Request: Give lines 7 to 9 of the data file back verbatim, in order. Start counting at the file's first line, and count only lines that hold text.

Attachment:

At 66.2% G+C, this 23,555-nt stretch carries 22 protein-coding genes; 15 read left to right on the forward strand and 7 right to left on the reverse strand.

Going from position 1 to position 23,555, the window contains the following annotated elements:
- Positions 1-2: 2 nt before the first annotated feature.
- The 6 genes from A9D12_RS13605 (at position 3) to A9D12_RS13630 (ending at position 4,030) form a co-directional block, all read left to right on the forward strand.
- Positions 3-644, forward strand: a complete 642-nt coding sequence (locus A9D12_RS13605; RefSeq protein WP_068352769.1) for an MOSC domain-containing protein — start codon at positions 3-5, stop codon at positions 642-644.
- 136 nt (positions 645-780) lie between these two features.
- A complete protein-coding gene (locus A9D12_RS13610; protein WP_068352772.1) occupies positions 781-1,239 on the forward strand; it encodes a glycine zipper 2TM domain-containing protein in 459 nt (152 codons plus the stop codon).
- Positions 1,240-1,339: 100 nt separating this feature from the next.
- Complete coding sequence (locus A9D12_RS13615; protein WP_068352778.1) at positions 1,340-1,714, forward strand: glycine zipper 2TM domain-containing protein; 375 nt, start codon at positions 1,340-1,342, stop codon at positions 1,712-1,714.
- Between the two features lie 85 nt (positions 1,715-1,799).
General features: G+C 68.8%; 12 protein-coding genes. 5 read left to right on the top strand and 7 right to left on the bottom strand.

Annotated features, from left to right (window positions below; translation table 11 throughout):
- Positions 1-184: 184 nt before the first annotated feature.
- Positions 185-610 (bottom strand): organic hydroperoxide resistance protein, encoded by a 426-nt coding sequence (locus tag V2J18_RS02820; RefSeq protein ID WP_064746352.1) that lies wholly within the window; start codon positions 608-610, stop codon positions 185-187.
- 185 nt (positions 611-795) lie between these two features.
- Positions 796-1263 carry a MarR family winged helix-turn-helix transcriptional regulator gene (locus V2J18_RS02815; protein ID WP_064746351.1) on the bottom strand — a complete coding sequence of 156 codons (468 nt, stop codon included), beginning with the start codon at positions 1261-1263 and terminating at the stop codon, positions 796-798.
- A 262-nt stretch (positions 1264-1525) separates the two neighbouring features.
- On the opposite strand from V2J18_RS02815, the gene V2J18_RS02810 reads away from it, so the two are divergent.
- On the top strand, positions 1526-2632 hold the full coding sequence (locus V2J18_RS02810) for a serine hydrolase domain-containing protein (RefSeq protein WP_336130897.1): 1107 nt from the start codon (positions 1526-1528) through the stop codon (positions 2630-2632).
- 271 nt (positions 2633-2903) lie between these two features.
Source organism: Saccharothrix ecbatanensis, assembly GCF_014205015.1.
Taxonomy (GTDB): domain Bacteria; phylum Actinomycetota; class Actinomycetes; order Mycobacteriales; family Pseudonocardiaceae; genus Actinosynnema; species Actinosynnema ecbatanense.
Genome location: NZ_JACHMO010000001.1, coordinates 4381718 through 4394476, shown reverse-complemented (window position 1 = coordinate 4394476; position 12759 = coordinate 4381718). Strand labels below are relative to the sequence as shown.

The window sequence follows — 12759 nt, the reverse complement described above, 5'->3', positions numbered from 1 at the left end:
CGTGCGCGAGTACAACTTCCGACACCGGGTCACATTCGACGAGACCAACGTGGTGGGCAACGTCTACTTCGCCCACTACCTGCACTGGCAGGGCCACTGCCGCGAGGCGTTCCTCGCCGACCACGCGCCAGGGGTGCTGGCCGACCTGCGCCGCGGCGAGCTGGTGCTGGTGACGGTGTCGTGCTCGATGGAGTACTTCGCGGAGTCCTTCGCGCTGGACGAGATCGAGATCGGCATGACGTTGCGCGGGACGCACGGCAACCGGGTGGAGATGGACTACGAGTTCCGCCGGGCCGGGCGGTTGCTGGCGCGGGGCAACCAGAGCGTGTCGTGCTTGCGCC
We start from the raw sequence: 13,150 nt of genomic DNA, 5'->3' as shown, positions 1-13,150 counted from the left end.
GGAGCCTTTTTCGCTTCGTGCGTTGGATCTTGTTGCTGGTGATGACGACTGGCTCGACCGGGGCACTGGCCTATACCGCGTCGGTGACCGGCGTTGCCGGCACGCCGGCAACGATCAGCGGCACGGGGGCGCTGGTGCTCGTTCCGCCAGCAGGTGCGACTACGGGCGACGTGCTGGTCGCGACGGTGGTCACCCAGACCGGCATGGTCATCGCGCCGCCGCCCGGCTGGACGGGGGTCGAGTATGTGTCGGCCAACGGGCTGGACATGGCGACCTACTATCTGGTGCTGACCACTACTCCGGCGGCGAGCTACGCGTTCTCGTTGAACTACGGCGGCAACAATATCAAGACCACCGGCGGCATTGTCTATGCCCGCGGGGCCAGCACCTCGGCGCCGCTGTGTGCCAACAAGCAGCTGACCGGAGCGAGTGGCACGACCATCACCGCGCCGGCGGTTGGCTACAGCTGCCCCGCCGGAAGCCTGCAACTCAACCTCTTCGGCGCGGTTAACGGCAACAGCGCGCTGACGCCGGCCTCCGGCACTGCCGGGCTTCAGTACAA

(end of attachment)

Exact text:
- A complete protein-coding gene (locus A9D12_RS13610; protein WP_068352772.1) occupies positions 781-1,239 on the forward strand; it encodes a glycine zipper 2TM domain-containing protein in 459 nt (152 codons plus the stop codon).
- Positions 1,240-1,339: 100 nt separating this feature from the next.
- Complete coding sequence (locus A9D12_RS13615; protein WP_068352778.1) at positions 1,340-1,714, forward strand: glycine zipper 2TM domain-containing protein; 375 nt, start codon at positions 1,340-1,342, stop codon at positions 1,712-1,714.